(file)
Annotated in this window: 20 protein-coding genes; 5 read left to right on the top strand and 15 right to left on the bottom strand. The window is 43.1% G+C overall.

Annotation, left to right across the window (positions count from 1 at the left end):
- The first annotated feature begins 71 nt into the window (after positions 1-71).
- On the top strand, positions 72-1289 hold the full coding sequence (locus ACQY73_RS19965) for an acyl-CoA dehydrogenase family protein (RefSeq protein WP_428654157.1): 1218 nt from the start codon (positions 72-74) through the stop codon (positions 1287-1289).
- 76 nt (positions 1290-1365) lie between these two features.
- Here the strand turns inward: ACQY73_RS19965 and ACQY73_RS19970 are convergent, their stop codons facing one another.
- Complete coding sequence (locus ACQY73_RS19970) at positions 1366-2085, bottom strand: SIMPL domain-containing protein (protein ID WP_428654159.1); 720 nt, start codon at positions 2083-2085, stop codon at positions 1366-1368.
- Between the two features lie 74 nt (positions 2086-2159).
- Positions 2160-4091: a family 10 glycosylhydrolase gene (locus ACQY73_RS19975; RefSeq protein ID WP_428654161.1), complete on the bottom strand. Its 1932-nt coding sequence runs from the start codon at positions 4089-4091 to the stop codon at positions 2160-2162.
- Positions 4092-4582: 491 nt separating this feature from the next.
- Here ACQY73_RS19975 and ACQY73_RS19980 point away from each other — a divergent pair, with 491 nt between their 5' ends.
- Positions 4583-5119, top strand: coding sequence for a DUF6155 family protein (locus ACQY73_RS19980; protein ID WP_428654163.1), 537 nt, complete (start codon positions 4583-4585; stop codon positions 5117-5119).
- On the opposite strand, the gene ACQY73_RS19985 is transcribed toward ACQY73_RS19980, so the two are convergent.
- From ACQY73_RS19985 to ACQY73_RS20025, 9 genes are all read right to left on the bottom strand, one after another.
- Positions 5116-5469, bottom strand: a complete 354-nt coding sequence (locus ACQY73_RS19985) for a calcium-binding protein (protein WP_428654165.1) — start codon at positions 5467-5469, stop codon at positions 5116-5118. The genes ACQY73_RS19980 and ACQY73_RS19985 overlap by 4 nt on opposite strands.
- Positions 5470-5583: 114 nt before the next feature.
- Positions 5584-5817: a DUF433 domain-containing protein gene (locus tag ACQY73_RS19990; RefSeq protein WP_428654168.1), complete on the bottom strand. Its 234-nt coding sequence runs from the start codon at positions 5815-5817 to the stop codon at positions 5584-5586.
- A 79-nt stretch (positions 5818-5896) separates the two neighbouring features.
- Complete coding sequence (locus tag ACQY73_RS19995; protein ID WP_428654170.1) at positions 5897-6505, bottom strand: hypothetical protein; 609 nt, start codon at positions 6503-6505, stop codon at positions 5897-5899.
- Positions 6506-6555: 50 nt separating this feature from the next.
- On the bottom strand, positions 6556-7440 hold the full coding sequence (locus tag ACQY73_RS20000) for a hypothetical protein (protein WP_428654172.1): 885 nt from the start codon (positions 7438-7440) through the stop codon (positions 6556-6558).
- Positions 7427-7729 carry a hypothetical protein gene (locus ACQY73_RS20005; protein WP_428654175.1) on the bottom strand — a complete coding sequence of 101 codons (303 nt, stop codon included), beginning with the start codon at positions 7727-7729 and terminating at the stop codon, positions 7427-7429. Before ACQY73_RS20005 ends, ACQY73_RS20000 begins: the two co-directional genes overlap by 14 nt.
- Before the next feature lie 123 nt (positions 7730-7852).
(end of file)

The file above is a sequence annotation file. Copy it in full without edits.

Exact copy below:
Annotated in this window: 20 protein-coding genes; 5 read left to right on the top strand and 15 right to left on the bottom strand. The window is 43.1% G+C overall.

Annotation, left to right across the window (positions count from 1 at the left end):
- The first annotated feature begins 71 nt into the window (after positions 1-71).
- On the top strand, positions 72-1289 hold the full coding sequence (locus ACQY73_RS19965) for an acyl-CoA dehydrogenase family protein (RefSeq protein WP_428654157.1): 1218 nt from the start codon (positions 72-74) through the stop codon (positions 1287-1289).
- 76 nt (positions 1290-1365) lie between these two features.
- Here the strand turns inward: ACQY73_RS19965 and ACQY73_RS19970 are convergent, their stop codons facing one another.
- Complete coding sequence (locus ACQY73_RS19970) at positions 1366-2085, bottom strand: SIMPL domain-containing protein (protein ID WP_428654159.1); 720 nt, start codon at positions 2083-2085, stop codon at positions 1366-1368.
- Between the two features lie 74 nt (positions 2086-2159).
- Positions 2160-4091: a family 10 glycosylhydrolase gene (locus ACQY73_RS19975; RefSeq protein ID WP_428654161.1), complete on the bottom strand. Its 1932-nt coding sequence runs from the start codon at positions 4089-4091 to the stop codon at positions 2160-2162.
- Positions 4092-4582: 491 nt separating this feature from the next.
- Here ACQY73_RS19975 and ACQY73_RS19980 point away from each other — a divergent pair, with 491 nt between their 5' ends.
- Positions 4583-5119, top strand: coding sequence for a DUF6155 family protein (locus ACQY73_RS19980; protein ID WP_428654163.1), 537 nt, complete (start codon positions 4583-4585; stop codon positions 5117-5119).
- On the opposite strand, the gene ACQY73_RS19985 is transcribed toward ACQY73_RS19980, so the two are convergent.
- From ACQY73_RS19985 to ACQY73_RS20025, 9 genes are all read right to left on the bottom strand, one after another.
- Positions 5116-5469, bottom strand: a complete 354-nt coding sequence (locus ACQY73_RS19985) for a calcium-binding protein (protein WP_428654165.1) — start codon at positions 5467-5469, stop codon at positions 5116-5118. The genes ACQY73_RS19980 and ACQY73_RS19985 overlap by 4 nt on opposite strands.
- Positions 5470-5583: 114 nt before the next feature.
- Positions 5584-5817: a DUF433 domain-containing protein gene (locus tag ACQY73_RS19990; RefSeq protein WP_428654168.1), complete on the bottom strand. Its 234-nt coding sequence runs from the start codon at positions 5815-5817 to the stop codon at positions 5584-5586.
- A 79-nt stretch (positions 5818-5896) separates the two neighbouring features.
- Complete coding sequence (locus tag ACQY73_RS19995; protein ID WP_428654170.1) at positions 5897-6505, bottom strand: hypothetical protein; 609 nt, start codon at positions 6503-6505, stop codon at positions 5897-5899.
- Positions 6506-6555: 50 nt separating this feature from the next.
- On the bottom strand, positions 6556-7440 hold the full coding sequence (locus tag ACQY73_RS20000) for a hypothetical protein (protein WP_428654172.1): 885 nt from the start codon (positions 7438-7440) through the stop codon (positions 6556-6558).
- Positions 7427-7729 carry a hypothetical protein gene (locus ACQY73_RS20005; protein WP_428654175.1) on the bottom strand — a complete coding sequence of 101 codons (303 nt, stop codon included), beginning with the start codon at positions 7727-7729 and terminating at the stop codon, positions 7427-7429. Before ACQY73_RS20005 ends, ACQY73_RS20000 begins: the two co-directional genes overlap by 14 nt.
- Before the next feature lie 123 nt (positions 7730-7852).